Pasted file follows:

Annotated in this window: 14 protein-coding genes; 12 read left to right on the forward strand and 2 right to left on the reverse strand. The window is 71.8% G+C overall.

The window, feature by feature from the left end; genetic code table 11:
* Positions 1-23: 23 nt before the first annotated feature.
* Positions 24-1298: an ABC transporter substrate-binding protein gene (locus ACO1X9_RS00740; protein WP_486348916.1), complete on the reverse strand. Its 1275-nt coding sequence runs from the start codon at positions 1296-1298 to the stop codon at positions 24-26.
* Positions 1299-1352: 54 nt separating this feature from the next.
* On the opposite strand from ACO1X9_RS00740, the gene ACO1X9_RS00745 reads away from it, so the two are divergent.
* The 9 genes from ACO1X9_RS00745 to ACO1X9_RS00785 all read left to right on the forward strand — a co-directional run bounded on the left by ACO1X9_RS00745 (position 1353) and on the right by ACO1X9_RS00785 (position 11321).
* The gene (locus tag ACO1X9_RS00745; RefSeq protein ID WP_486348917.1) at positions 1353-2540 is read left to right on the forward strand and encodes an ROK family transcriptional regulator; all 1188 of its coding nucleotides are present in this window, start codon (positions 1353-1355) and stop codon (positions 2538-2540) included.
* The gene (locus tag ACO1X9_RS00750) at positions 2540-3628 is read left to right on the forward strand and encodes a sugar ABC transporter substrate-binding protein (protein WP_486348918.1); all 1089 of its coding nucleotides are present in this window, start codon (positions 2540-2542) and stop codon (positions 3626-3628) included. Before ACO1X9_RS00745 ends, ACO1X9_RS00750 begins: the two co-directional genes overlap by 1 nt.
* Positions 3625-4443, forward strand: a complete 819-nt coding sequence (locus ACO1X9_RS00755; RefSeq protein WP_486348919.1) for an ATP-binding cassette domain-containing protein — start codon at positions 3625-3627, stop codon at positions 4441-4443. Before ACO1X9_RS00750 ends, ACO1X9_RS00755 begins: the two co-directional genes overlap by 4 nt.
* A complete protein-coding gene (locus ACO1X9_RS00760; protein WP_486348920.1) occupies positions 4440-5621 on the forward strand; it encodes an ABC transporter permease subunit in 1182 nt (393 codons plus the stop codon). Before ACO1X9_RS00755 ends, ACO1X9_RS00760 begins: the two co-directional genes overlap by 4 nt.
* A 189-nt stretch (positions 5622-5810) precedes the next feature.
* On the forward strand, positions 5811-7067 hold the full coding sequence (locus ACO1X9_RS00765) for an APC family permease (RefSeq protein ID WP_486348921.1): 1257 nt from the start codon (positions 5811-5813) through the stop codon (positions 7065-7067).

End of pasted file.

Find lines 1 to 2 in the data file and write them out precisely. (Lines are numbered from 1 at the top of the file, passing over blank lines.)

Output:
Annotated in this window: 14 protein-coding genes; 12 read left to right on the forward strand and 2 right to left on the reverse strand. The window is 71.8% G+C overall.

The window, feature by feature from the left end; genetic code table 11: